Lloyd Ross reports back on Shifty September - celebrating 30 years of seditious sounds and 20 years of democracy:
"Earlier this year, the Alliance Française’s Southern African director, Jean Bourdin, approached me as co-founder of Shifty Records to showcase the story behind the mobile studio and the array of musicians Shifty had recorded over three decades. Jean had identified Shifty’s legacy as an example of liberation heritage appropriate for celebrating 20 years of South African democracy during the Heritage month of September. The role musical activism played in the struggle for a democratic South Africa was key to this acknowledgment of the important contribution of the musicians recorded by Shifty.
This invitation resulted in eight separate events covering a month of activity collectively titled Shifty September – celebrating 30 years of seditious sounds.
The first event was the launch of Shifty Records – what you won’t hear on the radio. This exhibition on the history of Shifty was compiled by the South African History Archive (SAHA) and hosted by the Alliance Française in Johannesburg. The exhibit showcases materials drawn from SAHA’s ongoing Shifty archiving project and was converted into an exhibition catalogue, distributed throughout Shifty September, and an online exhibition.
Six further themed evenings at the Alliance followed featuring a mix of panel discussions, presentations, performances and movies. These events brought into focus the role played by music in providing awareness and release during the apartheid era and beyond.
The month’s activities culminated in the Shifty Heritage Music Festival – Viva la Difference at The Bassline on Heritage Day, 24th September. What made those twelve hours and twenty odd performances so unique is that for the first time ever, a good representation of the eclectic group of Shifty musicians was brought together as one tribe under one roof. The day was to be a vivid testament to the genre diversity of the label not only for the audience, but also for the performers, to the extent that the feeling of mutual respect and warmth between the musicians in the room was tangible to all present.
The audience – many of whom had been part of the cultural dissidence that mirrored the political struggle during the 80’s and 90’s in South Africa – were treated to an unforgettable flow of musical talent, expressed through a group of artists that reflects the diverse creative and cultural landscape of South Africa.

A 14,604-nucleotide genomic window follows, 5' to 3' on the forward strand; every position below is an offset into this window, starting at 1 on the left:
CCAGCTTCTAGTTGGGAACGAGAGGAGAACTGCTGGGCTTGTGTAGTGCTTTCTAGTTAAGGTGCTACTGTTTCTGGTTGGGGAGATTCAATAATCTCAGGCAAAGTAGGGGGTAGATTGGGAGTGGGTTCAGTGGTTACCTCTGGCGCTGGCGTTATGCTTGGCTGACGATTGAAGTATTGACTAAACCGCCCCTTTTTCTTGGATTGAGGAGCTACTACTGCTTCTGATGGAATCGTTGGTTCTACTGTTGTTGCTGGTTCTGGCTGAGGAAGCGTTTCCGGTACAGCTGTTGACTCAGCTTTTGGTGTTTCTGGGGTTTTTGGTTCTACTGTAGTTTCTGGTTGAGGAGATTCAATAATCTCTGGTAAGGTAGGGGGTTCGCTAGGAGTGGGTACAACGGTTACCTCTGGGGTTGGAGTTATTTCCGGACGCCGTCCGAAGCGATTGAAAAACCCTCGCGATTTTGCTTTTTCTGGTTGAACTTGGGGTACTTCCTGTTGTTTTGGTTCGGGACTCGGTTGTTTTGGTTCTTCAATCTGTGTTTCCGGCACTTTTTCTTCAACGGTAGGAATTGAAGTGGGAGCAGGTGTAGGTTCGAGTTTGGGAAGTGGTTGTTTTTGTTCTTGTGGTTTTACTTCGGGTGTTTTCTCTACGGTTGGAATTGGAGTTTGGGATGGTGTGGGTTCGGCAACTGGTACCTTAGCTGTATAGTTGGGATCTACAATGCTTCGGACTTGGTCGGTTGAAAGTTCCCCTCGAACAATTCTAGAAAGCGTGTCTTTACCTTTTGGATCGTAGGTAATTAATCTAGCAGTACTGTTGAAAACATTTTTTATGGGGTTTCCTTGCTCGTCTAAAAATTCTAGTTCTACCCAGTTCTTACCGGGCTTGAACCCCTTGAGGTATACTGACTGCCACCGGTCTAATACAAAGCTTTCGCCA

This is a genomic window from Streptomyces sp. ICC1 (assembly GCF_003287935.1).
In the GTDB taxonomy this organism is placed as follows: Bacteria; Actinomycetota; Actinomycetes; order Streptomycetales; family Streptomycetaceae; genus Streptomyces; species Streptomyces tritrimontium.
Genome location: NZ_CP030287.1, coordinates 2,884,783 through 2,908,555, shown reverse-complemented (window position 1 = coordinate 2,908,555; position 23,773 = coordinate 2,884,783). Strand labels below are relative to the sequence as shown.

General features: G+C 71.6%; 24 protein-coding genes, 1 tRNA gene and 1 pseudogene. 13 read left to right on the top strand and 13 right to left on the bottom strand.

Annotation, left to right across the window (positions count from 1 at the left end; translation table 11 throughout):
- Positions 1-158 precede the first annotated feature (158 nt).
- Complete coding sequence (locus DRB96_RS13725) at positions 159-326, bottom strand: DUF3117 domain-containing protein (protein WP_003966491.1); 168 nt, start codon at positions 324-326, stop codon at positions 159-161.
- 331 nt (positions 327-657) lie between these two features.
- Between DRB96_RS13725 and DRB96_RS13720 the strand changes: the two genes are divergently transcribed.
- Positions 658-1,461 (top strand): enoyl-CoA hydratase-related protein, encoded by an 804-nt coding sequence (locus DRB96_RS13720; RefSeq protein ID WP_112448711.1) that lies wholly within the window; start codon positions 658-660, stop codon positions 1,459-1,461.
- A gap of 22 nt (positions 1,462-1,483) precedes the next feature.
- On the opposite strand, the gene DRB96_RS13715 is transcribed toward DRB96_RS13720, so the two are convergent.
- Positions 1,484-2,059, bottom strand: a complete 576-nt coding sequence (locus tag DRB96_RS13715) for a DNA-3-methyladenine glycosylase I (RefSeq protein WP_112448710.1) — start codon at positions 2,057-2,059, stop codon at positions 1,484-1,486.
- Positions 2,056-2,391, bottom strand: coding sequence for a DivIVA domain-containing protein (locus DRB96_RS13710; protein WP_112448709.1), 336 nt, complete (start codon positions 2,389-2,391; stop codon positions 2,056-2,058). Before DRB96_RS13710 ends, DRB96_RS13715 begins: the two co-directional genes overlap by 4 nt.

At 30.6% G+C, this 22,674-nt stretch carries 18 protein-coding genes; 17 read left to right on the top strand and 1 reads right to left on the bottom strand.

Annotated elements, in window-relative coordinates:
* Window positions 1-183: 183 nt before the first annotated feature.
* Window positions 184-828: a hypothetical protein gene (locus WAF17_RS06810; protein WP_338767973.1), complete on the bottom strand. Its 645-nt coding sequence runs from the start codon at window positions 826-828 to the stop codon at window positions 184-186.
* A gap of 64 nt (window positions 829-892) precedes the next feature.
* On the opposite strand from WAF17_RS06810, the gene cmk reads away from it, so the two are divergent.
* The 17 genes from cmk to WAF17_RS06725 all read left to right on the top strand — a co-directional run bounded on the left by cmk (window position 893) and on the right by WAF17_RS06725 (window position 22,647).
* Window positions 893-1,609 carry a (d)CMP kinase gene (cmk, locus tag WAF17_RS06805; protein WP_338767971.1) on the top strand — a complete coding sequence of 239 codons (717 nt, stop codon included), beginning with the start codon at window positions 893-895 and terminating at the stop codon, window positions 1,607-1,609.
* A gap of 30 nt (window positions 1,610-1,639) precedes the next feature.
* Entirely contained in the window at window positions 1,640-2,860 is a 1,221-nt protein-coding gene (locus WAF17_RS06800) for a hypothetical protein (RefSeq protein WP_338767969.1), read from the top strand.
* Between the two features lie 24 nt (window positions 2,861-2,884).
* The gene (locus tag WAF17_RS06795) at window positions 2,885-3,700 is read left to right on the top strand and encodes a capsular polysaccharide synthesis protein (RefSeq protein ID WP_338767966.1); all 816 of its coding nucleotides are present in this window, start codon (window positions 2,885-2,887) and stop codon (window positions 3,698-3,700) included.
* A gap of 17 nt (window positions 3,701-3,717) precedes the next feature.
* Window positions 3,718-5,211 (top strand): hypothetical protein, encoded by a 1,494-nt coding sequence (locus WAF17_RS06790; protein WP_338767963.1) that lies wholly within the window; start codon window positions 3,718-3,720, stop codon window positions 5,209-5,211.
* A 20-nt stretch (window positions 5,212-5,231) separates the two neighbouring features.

Against a rich backdrop of Swahili Swing, chimurenga/rumba rhythms, folk, pop, rock, boere punk, avant garde virtuosity, jazz/rock/klopse fusion, channeled shamanic chanting and rhythmic poetics, musicians from different acts were inspired to drop in on each other’s sets. Some of them travelled from as far as Hawaii, Sweden, Los Angeles, San Francisco as well as the Eastern Cape, KZN, Western Cape and North West to play together and express their appreciation for the contribution that Shifty had made to their lives, as well as to celebrate the role that they and their peers played in South African music culture.
Considering that the theme of this year’s Heritage month was ‘the reclaiming, restoring and celebration’ of our living liberation heritage, Jean Bourdin’s singling out of the Shifty legacy was right on point. Sadly, it often takes an outsider to identify the value of this very much insider achievement. This is not to say that some local institutions have not recognized the importance of Shifty’s legacy, the most notable of which being SAHA, who have for the last two years been collecting and archiving Shifty media.
Then there were the sponsors without whom Shifty September would have been a much less grand affair:
Then there were those that helped reduce costs of the Music Festival: Bassline for the venue; Hilltop Live for ticketing; Gearhouse for the sound system; SA Backline for instruments and backline equipment; Puma Video and Visual Impact for video equipment loan.
Plus of course the Thundafund crowd funders and all the people that provided their time and services to make Shifty September the success that it turned out to be."
Lloyd Ross - Shifty Records